“Neither he nor I knew it was an early car,” Mike in Maryland says of the 1969 Mach 1 he bought in a little town in Pennsylvania. He had always wanted a 1969 Mach 1. “The owner told me it was a Super Cobra Jet Drag Pack car. That made it even more attractive, even though there was no engine, no transmission, it needed some bodywork, and was completely disassembled.”
Super Cobra Jet means the car came with either the 3.91 or the 4.30 gears in the 9-inch rearend, which mandated special heavy-duty engine features, including an oil cooler up front (for dragstrip use). No air conditioning was available.
“I looked the car over thoroughly and then asked if I could think about it overnight.”
Mike had a tough decision to make. The car was completely apart. The driver-side floor pan had been replaced. Somebody had cut away half of a quarter-panel and welded in a patch panel. He knew a muscle car of this stature should have the whole panel replaced, and preferably with an N.O.S. Ford unit. Also, Mike knew that 428 Cobra Jet parts are getting harder and harder to find.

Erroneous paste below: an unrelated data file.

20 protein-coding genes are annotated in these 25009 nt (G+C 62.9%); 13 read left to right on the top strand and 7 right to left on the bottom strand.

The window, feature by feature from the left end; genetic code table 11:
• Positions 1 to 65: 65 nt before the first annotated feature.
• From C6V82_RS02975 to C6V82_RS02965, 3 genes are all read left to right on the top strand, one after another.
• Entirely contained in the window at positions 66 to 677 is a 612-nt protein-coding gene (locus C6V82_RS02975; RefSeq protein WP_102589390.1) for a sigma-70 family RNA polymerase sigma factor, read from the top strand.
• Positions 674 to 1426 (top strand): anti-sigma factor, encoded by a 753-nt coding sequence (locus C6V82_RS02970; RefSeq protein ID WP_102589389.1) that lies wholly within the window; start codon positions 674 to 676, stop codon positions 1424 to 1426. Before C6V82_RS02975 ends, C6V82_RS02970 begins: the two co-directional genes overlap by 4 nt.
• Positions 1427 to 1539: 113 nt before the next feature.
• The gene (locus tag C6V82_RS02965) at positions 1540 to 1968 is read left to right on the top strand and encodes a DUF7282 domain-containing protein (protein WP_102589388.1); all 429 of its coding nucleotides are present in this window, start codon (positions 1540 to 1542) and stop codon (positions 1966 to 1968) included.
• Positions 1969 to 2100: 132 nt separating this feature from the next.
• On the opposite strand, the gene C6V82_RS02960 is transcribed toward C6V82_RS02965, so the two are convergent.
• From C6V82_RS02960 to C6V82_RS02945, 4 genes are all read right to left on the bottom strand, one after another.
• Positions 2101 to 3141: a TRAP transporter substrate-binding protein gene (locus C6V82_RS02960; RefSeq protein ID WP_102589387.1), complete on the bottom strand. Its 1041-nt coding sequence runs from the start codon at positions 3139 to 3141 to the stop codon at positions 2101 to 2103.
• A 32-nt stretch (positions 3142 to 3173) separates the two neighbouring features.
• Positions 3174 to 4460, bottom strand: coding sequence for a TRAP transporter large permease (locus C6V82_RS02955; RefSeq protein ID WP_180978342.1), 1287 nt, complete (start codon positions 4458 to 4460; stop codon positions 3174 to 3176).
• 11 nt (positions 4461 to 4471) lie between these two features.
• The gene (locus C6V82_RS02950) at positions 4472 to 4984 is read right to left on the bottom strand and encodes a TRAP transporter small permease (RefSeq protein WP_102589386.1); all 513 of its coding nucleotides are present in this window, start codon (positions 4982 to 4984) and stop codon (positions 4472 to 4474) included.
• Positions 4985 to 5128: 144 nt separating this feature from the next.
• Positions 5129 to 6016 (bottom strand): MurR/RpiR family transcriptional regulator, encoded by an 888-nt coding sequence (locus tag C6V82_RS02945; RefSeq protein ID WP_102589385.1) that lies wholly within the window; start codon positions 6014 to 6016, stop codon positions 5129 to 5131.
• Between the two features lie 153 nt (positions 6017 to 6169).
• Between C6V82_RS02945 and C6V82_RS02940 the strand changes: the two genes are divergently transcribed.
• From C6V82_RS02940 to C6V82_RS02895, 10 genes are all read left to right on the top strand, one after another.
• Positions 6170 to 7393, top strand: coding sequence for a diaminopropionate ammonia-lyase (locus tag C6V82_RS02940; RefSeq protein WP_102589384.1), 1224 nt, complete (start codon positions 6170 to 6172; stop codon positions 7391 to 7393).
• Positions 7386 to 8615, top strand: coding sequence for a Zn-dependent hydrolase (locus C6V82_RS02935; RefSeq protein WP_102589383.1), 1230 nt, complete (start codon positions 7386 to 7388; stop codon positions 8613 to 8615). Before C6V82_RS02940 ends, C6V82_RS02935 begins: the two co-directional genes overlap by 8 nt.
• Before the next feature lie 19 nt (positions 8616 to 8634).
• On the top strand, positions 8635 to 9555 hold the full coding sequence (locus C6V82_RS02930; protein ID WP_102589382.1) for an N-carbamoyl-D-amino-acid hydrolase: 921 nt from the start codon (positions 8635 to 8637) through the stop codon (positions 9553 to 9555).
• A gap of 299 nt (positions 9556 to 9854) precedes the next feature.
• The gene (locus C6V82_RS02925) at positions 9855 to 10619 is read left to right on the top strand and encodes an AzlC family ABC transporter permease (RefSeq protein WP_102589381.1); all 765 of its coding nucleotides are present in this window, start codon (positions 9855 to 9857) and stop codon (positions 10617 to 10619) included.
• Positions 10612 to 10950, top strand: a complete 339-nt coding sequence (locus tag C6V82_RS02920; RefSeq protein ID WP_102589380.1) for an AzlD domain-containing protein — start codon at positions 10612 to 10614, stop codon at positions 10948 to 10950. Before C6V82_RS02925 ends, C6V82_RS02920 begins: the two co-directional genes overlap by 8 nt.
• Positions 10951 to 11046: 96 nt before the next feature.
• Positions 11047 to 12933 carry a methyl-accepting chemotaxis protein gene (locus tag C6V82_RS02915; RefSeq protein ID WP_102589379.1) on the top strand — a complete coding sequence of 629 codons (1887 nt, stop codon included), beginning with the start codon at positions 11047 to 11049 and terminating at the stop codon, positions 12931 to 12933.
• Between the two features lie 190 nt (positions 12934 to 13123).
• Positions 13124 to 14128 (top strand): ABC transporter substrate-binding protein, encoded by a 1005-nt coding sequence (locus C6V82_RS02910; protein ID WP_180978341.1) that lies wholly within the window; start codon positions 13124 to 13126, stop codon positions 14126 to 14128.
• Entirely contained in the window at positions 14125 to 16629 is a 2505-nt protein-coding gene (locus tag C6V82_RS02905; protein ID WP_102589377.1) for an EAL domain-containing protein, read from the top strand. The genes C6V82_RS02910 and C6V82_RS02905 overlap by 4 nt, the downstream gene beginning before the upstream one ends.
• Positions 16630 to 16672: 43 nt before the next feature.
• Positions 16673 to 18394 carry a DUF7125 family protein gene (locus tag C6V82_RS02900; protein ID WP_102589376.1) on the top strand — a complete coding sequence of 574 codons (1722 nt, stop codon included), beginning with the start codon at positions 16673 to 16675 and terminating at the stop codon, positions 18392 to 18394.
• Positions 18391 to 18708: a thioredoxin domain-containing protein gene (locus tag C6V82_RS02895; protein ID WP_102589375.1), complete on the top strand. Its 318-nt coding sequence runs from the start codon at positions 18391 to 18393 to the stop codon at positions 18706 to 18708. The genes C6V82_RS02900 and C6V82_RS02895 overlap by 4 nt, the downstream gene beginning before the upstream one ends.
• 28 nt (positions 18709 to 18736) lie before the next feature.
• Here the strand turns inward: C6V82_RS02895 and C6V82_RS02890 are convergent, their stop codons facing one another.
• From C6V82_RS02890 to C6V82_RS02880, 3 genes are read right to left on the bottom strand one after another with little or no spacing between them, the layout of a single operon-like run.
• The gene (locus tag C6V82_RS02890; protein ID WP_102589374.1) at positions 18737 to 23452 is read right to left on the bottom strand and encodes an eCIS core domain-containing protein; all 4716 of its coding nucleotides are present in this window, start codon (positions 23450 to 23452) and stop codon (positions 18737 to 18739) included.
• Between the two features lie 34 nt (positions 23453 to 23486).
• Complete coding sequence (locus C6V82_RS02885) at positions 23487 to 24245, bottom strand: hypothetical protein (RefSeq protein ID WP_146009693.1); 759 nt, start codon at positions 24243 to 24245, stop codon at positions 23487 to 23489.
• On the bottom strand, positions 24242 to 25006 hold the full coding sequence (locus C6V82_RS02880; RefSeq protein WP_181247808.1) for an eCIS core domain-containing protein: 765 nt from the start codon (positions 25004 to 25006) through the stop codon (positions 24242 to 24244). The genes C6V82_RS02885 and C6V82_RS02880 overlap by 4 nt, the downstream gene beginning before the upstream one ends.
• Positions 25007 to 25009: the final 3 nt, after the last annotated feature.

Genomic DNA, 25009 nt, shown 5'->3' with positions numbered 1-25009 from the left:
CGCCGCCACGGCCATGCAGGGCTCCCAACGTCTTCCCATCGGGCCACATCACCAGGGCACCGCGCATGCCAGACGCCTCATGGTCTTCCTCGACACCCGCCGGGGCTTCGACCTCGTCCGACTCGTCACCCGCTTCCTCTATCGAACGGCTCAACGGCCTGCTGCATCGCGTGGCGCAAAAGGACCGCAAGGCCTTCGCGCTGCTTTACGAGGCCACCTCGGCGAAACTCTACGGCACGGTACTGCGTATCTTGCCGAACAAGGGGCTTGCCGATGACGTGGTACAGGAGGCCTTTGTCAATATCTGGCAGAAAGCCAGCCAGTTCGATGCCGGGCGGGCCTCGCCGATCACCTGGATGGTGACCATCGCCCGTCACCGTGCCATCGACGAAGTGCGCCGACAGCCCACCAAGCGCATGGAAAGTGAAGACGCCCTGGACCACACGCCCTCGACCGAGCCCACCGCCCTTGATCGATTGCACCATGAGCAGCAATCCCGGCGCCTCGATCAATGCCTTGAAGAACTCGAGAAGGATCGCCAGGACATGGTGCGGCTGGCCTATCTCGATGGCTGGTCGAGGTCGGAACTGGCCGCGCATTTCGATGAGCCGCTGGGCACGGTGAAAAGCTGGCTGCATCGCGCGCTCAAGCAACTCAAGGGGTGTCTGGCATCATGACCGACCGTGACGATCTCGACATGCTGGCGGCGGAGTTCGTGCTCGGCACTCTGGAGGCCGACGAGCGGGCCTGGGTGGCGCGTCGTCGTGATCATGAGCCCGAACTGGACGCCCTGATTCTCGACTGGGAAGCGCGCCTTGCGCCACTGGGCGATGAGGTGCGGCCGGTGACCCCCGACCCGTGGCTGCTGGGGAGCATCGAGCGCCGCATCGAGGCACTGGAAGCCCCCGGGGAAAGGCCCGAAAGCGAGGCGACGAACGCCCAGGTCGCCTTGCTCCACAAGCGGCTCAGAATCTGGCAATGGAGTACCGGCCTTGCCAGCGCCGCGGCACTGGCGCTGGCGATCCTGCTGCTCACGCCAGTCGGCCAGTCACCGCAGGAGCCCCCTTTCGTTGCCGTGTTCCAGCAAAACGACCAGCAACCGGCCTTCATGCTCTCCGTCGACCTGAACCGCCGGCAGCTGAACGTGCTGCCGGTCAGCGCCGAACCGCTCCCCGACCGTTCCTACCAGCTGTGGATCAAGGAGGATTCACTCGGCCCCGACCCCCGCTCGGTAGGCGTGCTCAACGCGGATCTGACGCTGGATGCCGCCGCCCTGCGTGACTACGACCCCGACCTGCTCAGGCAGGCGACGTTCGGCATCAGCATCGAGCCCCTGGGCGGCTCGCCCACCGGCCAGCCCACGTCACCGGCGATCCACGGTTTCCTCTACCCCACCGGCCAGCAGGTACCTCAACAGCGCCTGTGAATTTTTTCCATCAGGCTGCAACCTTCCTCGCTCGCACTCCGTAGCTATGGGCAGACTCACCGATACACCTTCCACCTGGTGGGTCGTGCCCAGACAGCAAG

“That’s a car you don’t want to put just any 428 in. You want the date code to be right. You’re going to have a lot of money in it, but it will be a nice car when it’s done.”
The next morning Mike decided to go ahead and buy the Mach 1. He immediately put a want ad for a date-code-correct 428 block on the Cobra Jet Registry website. The early build date (August 29, 1968) raised red flags. Registry members questioned whether Ford build a Super Cobra Jet this early in the production run.
Mike already had a Marti Report, which documented the car as a real Super Cobra Jet.
To delve further into the Mach 1’s factory issue, Mike had Marti do “specific research,” and was shocked to discover that 9T02Q103396 was “the first Mustang ordered with a 428 Super Cobra Jet engine with a 4.30 Traction-Lok Rear Axle.”
Furthermore, Mike’s Mach 1 was also the first one released and second one produced out of all three Mustang assembly plants with these features.